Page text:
Getting out in nature really does help to improve mental wellbeing, according to a new report published on World Mental Health Day.
Research by The Wildlife Trusts has found that prescribing contact with nature to people with poor mental health improves their mood and could ease the burden on the NHS.
People experiencing anxiety, stress, and depression reported feeling significantly better – both emotionally and physically – after taking part in outdoor nature conservation projects.
Researchers said: ‘Prescribing nature works – and saves money.
‘A natural, community-based approach to health offers an important non-medical service that will deliver health prevention at scale and reduce the current burden on the NHS.’
The report found for every £1 invested in specialised health or social needs projects that connect people to nature, there is a £6.88 social return.
It also calculated there is an £8.50 social return for every £1 invested in regular nature volunteering projects, which help create healthy lifestyles by tackling problems such as physical inactivity or loneliness.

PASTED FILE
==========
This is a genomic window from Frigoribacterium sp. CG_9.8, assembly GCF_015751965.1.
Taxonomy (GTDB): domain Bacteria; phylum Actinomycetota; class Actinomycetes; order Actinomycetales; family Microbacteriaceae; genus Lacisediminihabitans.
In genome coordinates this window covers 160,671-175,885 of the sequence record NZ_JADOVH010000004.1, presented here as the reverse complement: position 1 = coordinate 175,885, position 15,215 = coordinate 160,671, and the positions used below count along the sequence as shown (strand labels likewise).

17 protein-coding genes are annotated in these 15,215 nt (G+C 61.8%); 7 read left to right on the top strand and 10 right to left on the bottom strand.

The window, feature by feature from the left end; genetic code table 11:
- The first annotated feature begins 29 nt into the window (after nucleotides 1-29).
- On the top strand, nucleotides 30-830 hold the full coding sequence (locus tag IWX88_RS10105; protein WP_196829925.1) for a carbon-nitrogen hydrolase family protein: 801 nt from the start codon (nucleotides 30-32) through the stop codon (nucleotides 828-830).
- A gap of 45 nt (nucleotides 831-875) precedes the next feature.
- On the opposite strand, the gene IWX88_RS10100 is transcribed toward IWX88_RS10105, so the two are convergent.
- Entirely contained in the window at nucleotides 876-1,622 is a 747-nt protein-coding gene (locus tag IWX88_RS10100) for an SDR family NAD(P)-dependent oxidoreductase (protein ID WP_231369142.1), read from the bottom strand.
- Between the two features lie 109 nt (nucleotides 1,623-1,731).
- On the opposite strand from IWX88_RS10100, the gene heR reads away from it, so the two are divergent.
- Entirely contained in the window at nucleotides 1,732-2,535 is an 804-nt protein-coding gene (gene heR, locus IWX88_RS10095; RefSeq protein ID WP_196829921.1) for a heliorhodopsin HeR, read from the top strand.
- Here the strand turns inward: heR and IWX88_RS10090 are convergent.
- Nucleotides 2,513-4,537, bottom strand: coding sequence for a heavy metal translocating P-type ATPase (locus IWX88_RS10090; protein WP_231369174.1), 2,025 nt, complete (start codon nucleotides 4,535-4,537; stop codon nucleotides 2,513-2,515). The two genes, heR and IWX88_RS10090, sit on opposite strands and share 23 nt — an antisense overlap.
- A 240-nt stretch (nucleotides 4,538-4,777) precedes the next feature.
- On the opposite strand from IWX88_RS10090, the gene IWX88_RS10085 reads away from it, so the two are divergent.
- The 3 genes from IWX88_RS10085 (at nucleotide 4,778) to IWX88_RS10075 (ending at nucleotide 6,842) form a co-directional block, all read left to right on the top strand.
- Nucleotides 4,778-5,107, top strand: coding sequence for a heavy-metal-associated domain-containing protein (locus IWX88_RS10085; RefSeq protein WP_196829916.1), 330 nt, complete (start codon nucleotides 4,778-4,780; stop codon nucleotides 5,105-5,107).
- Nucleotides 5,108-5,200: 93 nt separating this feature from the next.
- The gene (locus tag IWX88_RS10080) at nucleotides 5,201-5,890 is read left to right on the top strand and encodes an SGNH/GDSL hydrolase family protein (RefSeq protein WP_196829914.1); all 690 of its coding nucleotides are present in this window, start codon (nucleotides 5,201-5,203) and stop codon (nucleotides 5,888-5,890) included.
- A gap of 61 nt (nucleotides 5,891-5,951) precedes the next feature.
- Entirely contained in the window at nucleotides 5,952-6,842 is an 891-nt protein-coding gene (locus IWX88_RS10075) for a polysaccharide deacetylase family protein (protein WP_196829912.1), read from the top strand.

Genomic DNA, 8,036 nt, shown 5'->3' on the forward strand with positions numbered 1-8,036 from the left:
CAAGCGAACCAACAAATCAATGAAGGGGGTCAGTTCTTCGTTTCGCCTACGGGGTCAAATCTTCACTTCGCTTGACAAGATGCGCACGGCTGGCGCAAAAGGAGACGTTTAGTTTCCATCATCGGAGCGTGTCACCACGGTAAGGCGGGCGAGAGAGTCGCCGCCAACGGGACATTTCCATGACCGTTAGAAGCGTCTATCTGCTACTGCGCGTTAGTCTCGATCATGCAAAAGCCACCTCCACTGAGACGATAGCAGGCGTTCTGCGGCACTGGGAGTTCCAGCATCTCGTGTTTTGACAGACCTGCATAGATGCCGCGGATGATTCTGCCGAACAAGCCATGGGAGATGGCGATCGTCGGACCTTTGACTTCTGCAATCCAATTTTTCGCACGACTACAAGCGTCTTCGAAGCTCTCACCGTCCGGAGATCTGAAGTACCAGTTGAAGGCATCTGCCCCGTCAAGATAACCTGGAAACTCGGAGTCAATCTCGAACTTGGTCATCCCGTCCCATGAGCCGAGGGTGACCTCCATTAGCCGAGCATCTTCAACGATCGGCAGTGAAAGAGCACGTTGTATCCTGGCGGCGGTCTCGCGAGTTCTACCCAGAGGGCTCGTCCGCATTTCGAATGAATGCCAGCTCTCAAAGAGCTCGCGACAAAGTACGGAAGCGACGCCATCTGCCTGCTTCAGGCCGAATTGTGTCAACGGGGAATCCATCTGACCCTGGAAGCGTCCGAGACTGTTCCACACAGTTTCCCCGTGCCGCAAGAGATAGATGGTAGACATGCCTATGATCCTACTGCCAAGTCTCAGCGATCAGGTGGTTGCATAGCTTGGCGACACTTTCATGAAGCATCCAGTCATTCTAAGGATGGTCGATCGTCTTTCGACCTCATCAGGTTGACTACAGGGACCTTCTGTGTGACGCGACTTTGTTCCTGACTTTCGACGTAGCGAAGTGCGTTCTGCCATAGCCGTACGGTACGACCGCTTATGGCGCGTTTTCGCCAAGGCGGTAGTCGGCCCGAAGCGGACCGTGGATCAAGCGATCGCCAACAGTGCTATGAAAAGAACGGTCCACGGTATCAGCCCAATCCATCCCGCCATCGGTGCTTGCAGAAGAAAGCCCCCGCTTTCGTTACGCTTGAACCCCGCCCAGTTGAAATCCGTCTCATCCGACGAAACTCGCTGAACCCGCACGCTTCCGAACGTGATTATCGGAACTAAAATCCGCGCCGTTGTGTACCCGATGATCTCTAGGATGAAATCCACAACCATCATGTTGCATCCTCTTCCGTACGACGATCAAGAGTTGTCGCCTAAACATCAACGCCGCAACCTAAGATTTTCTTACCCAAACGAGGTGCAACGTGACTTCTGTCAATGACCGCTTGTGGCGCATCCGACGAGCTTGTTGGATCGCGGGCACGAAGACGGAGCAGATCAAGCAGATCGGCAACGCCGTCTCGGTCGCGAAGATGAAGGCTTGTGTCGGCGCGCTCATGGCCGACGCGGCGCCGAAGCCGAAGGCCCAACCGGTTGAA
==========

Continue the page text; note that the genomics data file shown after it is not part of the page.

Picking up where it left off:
Dom Higgins, nature and wellbeing manager at The Wildlife Trusts, said: ‘We want to see the concept of nature on prescription becoming a core part of the NHS mental wellbeing programmes.
‘This new report shows the enormous value of a natural health service. It’s also important to have more investment in Wildlife Trust outdoor volunteering which has been proven to improve mental, physical and social wellbeing.
‘In addition, we need many more wild, natural places near to where people live and work. That way, green prescribing can be rolled-out everywhere.
‘This would help the NHS save money, as well as help nature to recover.’
It might be a while before GPs are regularly prescribing time in nature, but in the meantime this research gives us all a nudge to get outside and spend some time in green spaces for the sake of our mental health.
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